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Wilsons & Clyde Coal Co. Ltd v English [1937] 3 All ER 628


Duties of employers at common law; liability of employer for acts of agent. Master - Servant Duty of Care



Act, Regulation or Reference:

Coal Mines Act 1911

Date: 1937


Mr English, a miner, was injured at work when he was crushed by haulage plant. He claimed damages from his employer, the mine owner. The employer argued that, at the time of the accident, responsibility for the safety of the mine had been delegated to his agent.
In an action by a miner against his employers for damages for personal injury alleged to be due to the negligence of the employers in that they had failed to provide a reasonably safe system of working the colliery, questions were raised (1) whether the employers were liable at common law for a defective system of working negligently provided or permitted to be carried on by a servant to whom the duty of regulating the system of working had been delegated by the employers, the employers' board of directors being unaware of the defect, and (2) if they were liable, whether the employers were relieved of their liability in view of the prohibition contained in the Coal Mines Act 1911, s2(4), against the owner of a mine taking any part in the technical management of the mine unless he is qualified to be a manager.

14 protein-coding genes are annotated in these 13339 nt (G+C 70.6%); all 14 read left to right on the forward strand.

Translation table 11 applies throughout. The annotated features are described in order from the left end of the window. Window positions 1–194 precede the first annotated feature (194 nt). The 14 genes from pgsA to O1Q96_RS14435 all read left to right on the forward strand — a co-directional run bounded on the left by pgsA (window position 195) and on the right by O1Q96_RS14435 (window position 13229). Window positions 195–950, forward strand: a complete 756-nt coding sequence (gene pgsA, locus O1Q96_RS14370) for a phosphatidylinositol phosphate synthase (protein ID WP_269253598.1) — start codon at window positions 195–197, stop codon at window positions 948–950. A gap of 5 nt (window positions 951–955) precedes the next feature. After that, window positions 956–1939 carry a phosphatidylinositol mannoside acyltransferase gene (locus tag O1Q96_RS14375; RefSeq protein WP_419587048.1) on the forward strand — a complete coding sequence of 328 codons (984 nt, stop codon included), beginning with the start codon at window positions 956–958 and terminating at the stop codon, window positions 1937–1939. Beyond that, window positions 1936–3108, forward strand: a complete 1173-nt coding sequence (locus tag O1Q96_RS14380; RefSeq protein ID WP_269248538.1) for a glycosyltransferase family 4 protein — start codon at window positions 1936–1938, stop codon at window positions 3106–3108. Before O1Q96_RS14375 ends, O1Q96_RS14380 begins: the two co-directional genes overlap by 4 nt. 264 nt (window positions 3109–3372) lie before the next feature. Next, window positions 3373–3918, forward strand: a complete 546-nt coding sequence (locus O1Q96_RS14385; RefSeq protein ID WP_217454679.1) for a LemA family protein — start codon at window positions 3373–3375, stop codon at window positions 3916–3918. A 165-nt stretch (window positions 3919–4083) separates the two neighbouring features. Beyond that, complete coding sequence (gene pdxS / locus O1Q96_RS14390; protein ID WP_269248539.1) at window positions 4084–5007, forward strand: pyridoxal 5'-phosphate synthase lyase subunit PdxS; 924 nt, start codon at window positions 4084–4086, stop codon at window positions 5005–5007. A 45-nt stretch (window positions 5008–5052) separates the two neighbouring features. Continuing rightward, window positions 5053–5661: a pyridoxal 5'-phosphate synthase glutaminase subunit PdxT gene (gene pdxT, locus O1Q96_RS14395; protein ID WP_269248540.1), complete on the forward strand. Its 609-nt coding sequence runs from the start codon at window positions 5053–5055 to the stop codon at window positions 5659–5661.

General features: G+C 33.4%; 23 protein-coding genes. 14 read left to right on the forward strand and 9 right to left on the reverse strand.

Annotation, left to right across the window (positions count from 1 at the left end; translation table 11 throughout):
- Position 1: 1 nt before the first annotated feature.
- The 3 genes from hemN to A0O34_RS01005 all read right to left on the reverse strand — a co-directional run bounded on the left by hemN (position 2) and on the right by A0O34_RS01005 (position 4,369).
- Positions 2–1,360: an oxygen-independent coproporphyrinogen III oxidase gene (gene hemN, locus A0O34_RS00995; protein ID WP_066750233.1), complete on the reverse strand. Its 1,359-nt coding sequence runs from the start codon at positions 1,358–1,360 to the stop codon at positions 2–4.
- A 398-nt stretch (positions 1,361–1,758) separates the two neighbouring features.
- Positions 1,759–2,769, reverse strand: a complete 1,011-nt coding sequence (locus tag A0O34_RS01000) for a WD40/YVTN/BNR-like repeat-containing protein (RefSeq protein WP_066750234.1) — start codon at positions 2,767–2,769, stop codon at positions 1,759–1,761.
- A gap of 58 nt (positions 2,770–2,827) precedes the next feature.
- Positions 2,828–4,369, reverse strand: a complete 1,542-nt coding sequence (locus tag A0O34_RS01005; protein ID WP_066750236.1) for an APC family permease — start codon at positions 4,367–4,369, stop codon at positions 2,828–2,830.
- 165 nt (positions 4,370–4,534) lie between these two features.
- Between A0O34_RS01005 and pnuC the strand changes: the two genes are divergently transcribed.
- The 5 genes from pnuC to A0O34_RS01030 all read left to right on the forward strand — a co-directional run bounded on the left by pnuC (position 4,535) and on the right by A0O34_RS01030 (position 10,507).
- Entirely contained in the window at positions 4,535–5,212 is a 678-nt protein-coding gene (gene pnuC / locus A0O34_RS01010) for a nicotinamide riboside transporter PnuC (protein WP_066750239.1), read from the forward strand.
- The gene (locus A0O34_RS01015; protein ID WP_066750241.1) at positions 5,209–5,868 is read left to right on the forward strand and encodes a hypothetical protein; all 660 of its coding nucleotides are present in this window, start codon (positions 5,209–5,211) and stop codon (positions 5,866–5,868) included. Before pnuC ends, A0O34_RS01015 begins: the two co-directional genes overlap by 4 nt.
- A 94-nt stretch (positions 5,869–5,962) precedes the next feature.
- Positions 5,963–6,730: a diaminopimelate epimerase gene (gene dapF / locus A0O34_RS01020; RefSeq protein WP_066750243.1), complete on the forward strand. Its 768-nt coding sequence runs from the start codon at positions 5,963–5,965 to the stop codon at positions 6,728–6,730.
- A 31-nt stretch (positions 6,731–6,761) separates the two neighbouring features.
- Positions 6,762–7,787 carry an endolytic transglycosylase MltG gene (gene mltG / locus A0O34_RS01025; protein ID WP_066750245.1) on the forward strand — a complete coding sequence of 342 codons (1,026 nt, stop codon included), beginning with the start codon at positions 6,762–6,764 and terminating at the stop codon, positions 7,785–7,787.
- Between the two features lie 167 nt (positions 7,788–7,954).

The Decision

It was held by the House of Lords that (1) the employers were not absolved from their duty to take due care in the provision of a reasonably safe system of working by the appointment of a competent person to perform that duty. Although the employers might, and in some events were bound to, appoint someone as their agent in the discharge of their duty, the employers remained responsible. (2) the doctrine of common employment does not apply where it is proved that a defective system of working has been provided. To provide a proper system of working is a paramount duty, and, if it is delegated by a master to another, the master still remains liable.

Lord Wright stated that the whole course of authority consistently recognises a duty which rests on the employer, and which is personal to the employer, to take reasonable care for the safety of his workmen, whether the employer be an individual, a firm, or a company, and whether or not the employer takes any share in the conduct of the operations. The obligation is threefold, "the provision of a competent staff of men, adequate material, and a proper system and effective supervision".

The employer must:
• Provide a safe place of work with safe means of access and egress
• Provide and maintain safe appliances, equipment and plant for doing the work
• Provide and maintain a safe system for doing the work
• Provide competent co-employees to carry out the work


Where an agent is performing the employer’s duty of providing a safe system of work, he is performing the duty of the employer. The employer remains vicariously responsible for the agent’s negligence